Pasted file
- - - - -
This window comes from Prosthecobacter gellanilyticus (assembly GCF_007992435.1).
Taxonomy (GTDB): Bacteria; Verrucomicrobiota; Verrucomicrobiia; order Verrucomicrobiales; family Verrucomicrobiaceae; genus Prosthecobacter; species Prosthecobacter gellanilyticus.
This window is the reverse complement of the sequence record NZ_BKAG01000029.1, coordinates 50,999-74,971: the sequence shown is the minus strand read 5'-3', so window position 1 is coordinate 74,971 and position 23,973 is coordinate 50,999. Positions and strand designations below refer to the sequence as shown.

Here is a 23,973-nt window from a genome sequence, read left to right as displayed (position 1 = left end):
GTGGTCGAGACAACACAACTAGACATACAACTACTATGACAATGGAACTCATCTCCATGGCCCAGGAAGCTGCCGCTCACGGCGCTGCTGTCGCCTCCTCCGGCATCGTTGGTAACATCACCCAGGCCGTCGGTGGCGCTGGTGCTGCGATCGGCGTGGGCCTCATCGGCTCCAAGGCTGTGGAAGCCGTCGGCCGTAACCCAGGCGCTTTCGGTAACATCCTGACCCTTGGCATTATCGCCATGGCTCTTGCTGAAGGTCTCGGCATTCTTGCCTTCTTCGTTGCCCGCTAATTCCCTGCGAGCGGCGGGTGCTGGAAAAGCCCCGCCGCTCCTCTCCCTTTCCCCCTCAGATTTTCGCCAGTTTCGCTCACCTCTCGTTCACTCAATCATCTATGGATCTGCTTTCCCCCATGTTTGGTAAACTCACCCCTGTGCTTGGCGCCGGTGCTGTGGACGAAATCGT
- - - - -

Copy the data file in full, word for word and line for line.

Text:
This window comes from Prosthecobacter gellanilyticus (assembly GCF_007992435.1).
Taxonomy (GTDB): Bacteria; Verrucomicrobiota; Verrucomicrobiia; order Verrucomicrobiales; family Verrucomicrobiaceae; genus Prosthecobacter; species Prosthecobacter gellanilyticus.
This window is the reverse complement of the sequence record NZ_BKAG01000029.1, coordinates 50,999-74,971: the sequence shown is the minus strand read 5'-3', so window position 1 is coordinate 74,971 and position 23,973 is coordinate 50,999. Positions and strand designations below refer to the sequence as shown.

Here is a 23,973-nt window from a genome sequence, read left to right as displayed (position 1 = left end):
GTGGTCGAGACAACACAACTAGACATACAACTACTATGACAATGGAACTCATCTCCATGGCCCAGGAAGCTGCCGCTCACGGCGCTGCTGTCGCCTCCTCCGGCATCGTTGGTAACATCACCCAGGCCGTCGGTGGCGCTGGTGCTGCGATCGGCGTGGGCCTCATCGGCTCCAAGGCTGTGGAAGCCGTCGGCCGTAACCCAGGCGCTTTCGGTAACATCCTGACCCTTGGCATTATCGCCATGGCTCTTGCTGAAGGTCTCGGCATTCTTGCCTTCTTCGTTGCCCGCTAATTCCCTGCGAGCGGCGGGTGCTGGAAAAGCCCCGCCGCTCCTCTCCCTTTCCCCCTCAGATTTTCGCCAGTTTCGCTCACCTCTCGTTCACTCAATCATCTATGGATCTGCTTTCCCCCATGTTTGGTAAACTCACCCCTGTGCTTGGCGCCGGTGCTGTGGACGAAATCGT